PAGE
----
Mary Kay Never Quit

David Holl, CEO, MAry Kay


Everyone told Mary Kay Ash she was doomed to fail.

She had quit a good-paying job and spent all her savings to launch a direct-sales cosmetics company.

Her accountant warned her that a commission system would never work and she'd go bankrupt fast.

Her attorney showed her the long odds of any cosmetics business making big money.

I had burned all my bridges, she wrote in Mary Kay on People Management. If I failed, as a middle-aged woman in the early 1960s it would have been very difficult for me to find a job. Unquestionably, being at risk was the major inspiration for being innovative, hardworking and highly motivated.

She proved the skeptics dead wrong.

Last year, its 50th anniversary, Mary Kay Inc. brought in $3 billion, making it No. 163 on Forbes' list of the largest private companies, with 5,000 employees and 3 million independent beauty consultants, as her firm calls them.

The Texan

Ash's Keys

Founded Mary Kay Cosmetics.
Overcame: Resistance to women in sales management.
Lesson: You can do anything if you are willing to pay the price.
Most people live and die with their music still unplayed. They never dare to try.

She was born Mary Kathlyn Wagner (1918-2001) and grew up in Hot Wells, Texas. Her Ash surname would come from her third husband, Mel, who died in 1980, and she went by Mary Kay.

She was 7 when her father became an invalid due to tuberculosis, so she had to take care of him and the household while her mother brought in money as a restaurant manager.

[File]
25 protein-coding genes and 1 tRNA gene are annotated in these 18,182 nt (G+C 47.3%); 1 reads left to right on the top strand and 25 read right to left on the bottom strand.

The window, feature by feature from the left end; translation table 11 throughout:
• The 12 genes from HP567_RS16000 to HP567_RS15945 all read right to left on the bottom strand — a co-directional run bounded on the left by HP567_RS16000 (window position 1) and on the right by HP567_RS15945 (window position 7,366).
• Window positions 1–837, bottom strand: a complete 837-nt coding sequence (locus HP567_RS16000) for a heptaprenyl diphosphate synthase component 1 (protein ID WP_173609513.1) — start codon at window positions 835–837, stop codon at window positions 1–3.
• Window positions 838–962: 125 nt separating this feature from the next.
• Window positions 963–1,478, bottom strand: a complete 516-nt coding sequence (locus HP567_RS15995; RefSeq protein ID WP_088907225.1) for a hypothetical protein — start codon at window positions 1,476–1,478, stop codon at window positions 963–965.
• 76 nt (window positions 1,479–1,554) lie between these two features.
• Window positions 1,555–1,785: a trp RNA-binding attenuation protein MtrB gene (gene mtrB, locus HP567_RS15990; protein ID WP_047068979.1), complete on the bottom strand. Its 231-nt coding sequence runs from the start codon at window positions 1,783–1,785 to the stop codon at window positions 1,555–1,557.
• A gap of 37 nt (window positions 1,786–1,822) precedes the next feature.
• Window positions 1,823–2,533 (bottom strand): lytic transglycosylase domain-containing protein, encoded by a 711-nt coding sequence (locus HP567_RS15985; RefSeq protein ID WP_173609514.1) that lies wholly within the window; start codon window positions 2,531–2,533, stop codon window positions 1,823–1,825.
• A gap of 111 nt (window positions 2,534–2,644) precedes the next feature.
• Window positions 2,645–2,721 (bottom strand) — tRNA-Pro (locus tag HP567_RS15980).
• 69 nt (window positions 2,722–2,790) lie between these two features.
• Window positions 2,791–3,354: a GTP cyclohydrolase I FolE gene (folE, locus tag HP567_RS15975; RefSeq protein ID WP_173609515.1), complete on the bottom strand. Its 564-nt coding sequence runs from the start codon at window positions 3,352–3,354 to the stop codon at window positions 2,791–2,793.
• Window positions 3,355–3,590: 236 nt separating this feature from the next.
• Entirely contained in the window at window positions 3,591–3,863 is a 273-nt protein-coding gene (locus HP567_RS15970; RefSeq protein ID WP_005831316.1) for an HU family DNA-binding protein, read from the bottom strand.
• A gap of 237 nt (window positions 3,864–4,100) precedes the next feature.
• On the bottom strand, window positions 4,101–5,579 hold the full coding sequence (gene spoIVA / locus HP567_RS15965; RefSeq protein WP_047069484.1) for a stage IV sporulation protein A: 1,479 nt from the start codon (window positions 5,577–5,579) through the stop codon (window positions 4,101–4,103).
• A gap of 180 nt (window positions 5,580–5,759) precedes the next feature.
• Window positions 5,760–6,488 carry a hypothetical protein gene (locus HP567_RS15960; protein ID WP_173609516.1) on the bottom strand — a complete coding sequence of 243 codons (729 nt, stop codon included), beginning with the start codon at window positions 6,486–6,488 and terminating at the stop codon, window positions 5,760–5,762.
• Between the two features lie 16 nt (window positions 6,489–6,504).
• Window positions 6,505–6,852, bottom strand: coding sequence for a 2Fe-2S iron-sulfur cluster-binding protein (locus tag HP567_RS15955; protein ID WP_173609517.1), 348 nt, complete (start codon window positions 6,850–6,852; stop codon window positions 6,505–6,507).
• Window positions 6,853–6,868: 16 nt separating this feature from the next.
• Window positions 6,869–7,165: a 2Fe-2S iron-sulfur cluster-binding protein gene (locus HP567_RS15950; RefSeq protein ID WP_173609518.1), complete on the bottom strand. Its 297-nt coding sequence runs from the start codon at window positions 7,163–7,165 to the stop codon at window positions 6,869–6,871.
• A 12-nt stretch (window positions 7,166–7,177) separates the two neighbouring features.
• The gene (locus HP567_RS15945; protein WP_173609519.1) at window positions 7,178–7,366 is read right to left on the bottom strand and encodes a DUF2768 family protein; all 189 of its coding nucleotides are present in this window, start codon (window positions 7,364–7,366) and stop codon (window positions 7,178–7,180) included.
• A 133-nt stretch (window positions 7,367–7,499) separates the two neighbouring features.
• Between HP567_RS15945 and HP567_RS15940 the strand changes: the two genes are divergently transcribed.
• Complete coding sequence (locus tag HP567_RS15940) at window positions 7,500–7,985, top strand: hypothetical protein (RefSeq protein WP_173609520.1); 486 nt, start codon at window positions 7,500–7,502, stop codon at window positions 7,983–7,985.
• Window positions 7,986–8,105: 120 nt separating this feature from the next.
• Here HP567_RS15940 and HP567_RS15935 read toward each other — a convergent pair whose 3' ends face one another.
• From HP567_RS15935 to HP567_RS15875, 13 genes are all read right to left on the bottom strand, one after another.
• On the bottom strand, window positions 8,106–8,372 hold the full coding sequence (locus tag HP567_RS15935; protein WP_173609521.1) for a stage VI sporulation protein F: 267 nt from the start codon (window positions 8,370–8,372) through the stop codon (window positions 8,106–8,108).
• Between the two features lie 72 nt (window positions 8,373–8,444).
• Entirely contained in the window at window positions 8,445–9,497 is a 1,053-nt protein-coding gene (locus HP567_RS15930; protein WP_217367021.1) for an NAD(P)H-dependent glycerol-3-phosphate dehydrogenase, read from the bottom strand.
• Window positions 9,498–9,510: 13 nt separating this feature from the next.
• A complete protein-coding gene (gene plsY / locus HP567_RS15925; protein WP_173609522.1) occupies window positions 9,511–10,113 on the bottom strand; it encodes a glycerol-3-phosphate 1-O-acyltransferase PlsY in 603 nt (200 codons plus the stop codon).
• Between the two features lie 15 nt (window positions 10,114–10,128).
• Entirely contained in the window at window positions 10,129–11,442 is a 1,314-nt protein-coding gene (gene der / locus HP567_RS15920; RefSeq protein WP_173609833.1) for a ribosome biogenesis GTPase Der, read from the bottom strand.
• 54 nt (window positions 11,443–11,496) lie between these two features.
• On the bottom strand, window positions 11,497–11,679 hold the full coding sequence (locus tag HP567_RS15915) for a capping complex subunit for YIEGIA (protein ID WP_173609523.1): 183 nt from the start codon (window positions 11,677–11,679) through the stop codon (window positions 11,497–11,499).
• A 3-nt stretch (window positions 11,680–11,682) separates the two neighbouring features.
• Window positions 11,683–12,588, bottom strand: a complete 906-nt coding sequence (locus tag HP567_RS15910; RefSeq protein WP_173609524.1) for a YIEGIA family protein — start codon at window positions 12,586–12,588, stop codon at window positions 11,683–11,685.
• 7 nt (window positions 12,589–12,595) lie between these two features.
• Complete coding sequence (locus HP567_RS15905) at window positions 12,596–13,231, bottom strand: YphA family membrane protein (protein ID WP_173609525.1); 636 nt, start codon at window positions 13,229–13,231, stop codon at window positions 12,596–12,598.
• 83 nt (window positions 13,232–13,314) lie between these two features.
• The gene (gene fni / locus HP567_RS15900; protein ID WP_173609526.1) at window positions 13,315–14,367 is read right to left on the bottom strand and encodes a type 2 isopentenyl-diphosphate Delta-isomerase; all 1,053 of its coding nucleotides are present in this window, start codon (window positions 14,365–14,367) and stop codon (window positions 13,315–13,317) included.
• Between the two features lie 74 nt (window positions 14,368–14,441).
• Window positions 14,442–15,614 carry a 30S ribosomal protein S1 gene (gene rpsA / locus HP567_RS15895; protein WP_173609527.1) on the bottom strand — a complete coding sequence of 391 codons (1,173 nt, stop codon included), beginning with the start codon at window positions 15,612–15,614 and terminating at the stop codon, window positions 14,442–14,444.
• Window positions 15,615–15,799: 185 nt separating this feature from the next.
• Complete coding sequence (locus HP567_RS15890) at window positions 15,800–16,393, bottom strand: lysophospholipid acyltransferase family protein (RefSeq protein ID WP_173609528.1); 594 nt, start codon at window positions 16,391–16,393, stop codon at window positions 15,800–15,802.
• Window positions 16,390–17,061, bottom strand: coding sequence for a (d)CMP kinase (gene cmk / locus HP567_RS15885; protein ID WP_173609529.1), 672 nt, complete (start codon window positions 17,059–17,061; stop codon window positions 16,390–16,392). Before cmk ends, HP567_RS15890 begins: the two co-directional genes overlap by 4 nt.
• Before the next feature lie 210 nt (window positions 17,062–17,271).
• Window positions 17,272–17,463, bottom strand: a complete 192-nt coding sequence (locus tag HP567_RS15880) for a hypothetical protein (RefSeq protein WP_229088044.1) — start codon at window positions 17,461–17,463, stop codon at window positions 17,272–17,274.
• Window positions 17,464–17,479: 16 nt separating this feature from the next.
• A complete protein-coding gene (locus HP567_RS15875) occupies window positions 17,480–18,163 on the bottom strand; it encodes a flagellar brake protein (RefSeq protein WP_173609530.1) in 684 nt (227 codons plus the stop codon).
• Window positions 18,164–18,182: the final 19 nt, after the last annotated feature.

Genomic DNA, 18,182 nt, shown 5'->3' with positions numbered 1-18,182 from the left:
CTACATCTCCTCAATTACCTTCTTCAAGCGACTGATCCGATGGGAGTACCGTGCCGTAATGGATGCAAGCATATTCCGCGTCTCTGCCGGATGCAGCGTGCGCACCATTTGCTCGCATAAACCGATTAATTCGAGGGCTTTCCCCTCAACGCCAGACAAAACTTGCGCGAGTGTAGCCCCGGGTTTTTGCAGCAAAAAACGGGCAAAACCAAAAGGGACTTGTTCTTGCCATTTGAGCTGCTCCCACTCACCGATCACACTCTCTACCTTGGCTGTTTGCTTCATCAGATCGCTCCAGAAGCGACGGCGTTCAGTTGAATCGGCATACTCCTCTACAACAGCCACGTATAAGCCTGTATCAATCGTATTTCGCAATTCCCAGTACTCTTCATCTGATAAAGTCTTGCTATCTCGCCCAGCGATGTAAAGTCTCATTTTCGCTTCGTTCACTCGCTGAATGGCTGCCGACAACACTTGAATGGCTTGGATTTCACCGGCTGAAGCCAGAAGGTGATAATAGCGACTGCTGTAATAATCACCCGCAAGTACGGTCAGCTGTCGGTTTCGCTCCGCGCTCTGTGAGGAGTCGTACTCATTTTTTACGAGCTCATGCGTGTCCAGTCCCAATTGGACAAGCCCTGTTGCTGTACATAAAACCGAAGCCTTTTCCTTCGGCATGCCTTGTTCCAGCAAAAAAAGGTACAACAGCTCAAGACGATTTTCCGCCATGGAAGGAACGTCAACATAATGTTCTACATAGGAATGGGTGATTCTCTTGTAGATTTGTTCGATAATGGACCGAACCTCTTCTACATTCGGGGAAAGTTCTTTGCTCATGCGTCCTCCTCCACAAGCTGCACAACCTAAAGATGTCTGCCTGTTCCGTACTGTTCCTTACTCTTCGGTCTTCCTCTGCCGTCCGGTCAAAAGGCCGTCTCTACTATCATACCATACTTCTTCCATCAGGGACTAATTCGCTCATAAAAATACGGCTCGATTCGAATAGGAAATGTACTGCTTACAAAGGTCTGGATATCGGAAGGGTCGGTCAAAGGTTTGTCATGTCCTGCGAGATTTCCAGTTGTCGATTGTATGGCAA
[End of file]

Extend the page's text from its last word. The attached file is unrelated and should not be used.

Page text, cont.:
Mary Kay earned straight A's in high school, finishing in three years, then married a musician, Ben Rogers, at 17. In the 1930s they needed more income because of the Depression, but it was hard for her to find a job that offered the flexibility needed to take care of their three children.

One day a woman came to the door peddling sets of books on child psychology. As they talked, she offered Mary Kay a free set if she could sell 10. She did — in two days, without even being able to show the books to her friends.

In the next nine months, she sold $25,000 ($400,000 in today's money) worth of the sets.

She then signed up with Stanley Home Products, which sold housewares direct to consumers at home parties.

In 1937 she attended a company convention and was inspired watching the firm's president crown its Queen of Sales. She approached the president and predicted she would win the crown the next year — and she did.

As she reached career heights, Ben returned from World War II in 1945 and announced that he wanted a divorce to marry someone else. I felt like a complete and total failure, she wrote in Mary Kay. For the next 17 years she reared her kids as a single mom while managing dozens of reps.

Read the full story on Investor's Business Daily

Get more information, facts and figures about Mary Kay, click here for the Mary Kay overview.

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